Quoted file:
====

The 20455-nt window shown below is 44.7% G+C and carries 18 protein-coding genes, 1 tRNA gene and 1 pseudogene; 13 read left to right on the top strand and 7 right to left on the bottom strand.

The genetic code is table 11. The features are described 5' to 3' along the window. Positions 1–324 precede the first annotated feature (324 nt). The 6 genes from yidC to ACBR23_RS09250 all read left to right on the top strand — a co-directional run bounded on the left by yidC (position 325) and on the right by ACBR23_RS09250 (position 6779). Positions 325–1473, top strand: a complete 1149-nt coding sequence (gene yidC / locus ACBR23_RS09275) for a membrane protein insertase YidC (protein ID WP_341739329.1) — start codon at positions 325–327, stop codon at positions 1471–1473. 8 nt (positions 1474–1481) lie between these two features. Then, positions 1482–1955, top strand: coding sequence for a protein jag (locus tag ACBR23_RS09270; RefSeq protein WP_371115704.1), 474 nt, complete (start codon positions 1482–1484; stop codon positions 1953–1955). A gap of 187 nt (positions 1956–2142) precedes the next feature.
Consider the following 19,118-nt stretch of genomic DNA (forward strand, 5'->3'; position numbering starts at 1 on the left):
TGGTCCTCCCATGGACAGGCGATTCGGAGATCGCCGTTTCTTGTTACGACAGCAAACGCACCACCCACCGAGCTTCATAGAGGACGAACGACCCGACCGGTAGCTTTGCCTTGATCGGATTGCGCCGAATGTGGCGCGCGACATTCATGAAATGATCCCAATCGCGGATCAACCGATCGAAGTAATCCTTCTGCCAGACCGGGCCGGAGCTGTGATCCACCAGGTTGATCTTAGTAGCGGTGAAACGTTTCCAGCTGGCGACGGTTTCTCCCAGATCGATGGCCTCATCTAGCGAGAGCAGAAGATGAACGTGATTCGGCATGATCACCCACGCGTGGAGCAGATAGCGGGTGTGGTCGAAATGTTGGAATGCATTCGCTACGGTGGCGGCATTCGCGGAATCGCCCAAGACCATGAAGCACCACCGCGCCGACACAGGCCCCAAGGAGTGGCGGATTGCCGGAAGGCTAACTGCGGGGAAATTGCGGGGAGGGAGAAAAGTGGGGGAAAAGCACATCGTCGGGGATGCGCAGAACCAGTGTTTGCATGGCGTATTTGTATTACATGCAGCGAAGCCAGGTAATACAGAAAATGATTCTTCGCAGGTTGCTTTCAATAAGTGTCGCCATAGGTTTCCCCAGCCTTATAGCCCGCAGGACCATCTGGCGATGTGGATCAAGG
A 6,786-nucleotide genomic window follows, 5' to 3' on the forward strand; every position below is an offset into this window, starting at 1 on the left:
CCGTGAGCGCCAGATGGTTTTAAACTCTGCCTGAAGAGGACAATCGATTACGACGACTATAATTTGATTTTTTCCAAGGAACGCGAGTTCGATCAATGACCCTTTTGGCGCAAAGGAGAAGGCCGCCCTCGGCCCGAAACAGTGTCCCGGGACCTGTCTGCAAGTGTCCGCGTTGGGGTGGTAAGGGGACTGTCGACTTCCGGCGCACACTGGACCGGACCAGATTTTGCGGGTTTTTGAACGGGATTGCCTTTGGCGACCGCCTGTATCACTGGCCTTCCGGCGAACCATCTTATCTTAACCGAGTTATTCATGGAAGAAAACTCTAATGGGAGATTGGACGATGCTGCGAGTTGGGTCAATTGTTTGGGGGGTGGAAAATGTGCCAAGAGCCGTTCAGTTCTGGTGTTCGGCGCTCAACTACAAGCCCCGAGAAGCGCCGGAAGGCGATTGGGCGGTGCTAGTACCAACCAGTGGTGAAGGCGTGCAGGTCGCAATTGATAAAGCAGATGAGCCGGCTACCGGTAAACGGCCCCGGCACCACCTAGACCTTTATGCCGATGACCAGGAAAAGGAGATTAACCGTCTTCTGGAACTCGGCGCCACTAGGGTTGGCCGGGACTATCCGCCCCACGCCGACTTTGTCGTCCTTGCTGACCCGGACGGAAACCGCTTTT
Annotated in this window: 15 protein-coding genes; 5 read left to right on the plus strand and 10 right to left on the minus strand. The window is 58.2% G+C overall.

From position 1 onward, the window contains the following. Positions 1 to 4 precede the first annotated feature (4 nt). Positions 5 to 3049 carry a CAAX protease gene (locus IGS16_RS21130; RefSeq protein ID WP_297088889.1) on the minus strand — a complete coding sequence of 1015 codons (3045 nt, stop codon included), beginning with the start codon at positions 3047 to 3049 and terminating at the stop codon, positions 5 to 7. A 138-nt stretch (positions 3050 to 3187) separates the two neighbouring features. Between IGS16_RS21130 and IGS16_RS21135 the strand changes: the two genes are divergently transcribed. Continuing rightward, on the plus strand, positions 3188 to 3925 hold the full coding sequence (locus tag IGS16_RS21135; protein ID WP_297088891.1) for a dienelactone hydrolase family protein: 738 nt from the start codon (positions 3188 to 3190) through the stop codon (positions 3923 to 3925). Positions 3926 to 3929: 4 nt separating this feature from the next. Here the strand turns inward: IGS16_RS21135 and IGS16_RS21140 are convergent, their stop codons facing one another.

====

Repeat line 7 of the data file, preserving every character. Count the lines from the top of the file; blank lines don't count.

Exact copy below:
Annotated in this window: 15 protein-coding genes; 5 read left to right on the plus strand and 10 right to left on the minus strand. The window is 58.2% G+C overall.